Hawaiʻi County Mayor Declares State of Emergency in Wake of Dengue Fever Outbreak
Hawaiʻi County Mayor Billy Kenoi authorized a state of emergency for the county in an effort to prevent the continued spread of the dengue fever virus on Hawaiʻi Island.
A proclamation signed by Mayor Kenoi today effectively suspends a law currently in place relating to tires (which could serve as mosquito breeding grounds) at landfills to the extent necessary to effectively control and eliminate the dengue fever virus on the island.
The proclamation further states that “reducing the mosquito population and protecting people from mosquito bites is the only way to break the cycle of dengue infection and transmission.”
Cluster of Locally Acquired Dengue on Hawaiʻi Island:
As of Feb. 8, 2016, the total number of confirmed cases of dengue fever on Hawaiʻi island had increased to 251, according to the state Department of Health. Only two of those cases involve potentially infectious individuals, with illness onset dates of Jan. 29, 2016 and Feb. 1, 2016. All other confirmed cases are no longer infectious, according to the DOH.
The department also notes that of the confirmed cases, 227 involved Hawaiʻi Island residents and 24 were visitors. 206 cases have been in adults; and 45 have been in children under the age of 18.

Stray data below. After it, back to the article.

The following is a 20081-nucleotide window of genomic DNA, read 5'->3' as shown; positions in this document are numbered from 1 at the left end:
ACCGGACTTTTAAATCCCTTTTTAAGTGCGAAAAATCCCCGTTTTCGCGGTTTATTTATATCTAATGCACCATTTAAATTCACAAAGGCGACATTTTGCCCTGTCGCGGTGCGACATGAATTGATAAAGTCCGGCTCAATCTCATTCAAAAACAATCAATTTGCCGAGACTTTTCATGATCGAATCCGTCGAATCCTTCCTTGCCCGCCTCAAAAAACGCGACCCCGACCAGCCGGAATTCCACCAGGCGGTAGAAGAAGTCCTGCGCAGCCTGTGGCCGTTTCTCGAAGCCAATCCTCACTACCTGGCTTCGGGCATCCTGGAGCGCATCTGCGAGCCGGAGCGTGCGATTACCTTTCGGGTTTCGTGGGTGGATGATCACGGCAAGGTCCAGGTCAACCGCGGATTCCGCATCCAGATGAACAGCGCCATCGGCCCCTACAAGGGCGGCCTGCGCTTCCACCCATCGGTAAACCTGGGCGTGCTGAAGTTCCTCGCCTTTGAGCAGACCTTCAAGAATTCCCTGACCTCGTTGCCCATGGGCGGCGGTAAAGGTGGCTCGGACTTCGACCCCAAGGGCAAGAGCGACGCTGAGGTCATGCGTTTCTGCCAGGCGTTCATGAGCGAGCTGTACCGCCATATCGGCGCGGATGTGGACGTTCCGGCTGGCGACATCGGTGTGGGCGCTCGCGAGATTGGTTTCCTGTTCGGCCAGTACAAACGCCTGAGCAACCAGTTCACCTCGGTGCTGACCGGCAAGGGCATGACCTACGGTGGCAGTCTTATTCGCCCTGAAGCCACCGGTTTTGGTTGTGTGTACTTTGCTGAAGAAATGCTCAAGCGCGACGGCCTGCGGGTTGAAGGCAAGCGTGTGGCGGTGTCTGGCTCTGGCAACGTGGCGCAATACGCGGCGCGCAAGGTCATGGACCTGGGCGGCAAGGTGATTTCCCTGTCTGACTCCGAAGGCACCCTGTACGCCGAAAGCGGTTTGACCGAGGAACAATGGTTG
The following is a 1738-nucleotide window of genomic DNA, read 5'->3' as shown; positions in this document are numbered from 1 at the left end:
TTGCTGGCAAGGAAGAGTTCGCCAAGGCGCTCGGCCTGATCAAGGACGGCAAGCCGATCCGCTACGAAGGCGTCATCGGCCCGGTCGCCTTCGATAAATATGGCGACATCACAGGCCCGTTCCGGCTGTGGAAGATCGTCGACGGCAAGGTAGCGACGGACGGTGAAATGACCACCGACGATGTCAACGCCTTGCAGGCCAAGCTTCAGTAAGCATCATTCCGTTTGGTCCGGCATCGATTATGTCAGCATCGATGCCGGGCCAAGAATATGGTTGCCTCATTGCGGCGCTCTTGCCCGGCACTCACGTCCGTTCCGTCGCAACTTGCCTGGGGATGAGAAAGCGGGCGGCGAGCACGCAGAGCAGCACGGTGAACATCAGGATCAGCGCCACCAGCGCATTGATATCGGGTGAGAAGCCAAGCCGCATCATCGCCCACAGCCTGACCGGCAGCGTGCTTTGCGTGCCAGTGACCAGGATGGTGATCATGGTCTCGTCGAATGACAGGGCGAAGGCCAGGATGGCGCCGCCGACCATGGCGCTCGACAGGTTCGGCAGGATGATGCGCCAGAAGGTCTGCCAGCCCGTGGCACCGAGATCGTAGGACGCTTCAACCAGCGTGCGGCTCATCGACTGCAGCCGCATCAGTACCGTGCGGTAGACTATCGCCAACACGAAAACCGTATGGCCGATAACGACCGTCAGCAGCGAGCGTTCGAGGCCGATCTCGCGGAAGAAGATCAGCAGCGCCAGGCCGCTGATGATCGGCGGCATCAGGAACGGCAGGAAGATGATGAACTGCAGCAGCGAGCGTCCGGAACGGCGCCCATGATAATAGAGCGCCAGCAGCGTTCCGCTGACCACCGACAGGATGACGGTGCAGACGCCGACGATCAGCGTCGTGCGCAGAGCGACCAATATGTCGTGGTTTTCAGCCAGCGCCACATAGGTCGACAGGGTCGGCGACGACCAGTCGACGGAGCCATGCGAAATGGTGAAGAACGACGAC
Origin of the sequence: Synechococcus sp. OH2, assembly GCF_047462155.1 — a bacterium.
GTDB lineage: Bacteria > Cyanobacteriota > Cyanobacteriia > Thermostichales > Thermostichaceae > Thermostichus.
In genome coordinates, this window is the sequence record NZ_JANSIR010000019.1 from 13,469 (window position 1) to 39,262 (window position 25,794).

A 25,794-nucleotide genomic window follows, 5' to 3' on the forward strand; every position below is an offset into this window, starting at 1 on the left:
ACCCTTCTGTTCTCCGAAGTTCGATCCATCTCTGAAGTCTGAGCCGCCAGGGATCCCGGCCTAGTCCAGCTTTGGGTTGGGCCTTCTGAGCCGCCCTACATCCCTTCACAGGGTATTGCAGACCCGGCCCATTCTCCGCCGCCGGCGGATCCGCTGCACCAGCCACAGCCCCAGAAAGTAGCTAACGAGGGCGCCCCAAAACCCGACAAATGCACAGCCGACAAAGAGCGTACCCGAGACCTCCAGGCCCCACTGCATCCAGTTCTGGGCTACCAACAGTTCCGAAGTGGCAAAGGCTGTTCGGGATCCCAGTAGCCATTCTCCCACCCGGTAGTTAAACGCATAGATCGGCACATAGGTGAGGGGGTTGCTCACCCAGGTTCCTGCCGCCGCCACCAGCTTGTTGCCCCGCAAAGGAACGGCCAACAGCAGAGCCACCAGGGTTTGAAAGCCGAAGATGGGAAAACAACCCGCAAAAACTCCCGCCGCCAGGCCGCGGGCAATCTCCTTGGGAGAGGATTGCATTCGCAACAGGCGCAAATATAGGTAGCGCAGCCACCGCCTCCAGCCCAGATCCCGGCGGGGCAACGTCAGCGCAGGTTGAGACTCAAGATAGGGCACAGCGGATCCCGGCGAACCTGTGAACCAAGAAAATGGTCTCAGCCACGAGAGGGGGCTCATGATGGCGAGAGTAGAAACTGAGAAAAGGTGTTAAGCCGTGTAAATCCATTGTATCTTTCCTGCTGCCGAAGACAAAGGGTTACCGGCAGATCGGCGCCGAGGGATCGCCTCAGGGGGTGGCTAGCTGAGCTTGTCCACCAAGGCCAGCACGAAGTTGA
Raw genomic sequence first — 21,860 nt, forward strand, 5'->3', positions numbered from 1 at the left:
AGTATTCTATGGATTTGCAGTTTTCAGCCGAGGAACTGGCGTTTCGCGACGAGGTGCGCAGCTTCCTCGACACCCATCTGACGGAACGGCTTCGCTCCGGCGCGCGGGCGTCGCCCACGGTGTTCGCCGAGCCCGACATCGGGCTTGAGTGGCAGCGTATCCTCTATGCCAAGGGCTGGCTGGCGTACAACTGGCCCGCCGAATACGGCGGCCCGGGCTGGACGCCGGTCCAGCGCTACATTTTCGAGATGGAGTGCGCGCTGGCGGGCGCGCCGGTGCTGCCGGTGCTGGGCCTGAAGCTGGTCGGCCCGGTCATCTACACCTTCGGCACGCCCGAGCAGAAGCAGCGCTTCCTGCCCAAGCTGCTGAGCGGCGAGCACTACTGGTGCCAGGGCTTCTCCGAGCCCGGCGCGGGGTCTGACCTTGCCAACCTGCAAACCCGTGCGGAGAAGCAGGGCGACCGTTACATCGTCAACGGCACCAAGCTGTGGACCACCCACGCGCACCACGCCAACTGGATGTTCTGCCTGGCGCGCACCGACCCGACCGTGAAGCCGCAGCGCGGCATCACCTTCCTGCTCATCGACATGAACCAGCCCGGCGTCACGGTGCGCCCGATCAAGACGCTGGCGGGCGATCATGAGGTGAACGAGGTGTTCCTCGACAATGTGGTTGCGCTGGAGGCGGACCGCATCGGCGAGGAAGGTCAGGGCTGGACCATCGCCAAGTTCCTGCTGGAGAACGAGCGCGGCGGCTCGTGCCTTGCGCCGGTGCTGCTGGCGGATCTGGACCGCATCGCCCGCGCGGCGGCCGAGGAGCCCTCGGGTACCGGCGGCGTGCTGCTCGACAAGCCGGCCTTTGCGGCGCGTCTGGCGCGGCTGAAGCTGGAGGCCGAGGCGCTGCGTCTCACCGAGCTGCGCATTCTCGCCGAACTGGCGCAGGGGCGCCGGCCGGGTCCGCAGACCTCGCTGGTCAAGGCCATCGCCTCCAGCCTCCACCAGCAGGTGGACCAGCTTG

The proclamation notes that state and county officials continue to undertake mosquito control measures and to engage in public education and outreach efforts.
Dengue Report on Maui – Resident Traveled to Area Where Dengue is Endemic:
Earlier this month, the state Department of Health told Maui Now that they had confirmed a case of dengue fever in a resident of Maui that recently traveled to a country where dengue fever is endemic.
Health officials tell Maui Now that there are no other dengue cases related to the case.
“Since October, there have been three imported cases of dengue fever reported on Maui when individuals picked up the illness in another country while traveling,” said Janice Okubo, Public Information Officer for the State Department of Health.
It is important to note that the Maui cases were NOT locally acquired. Each year the state receives a number of reports of imported cases of dengue fever.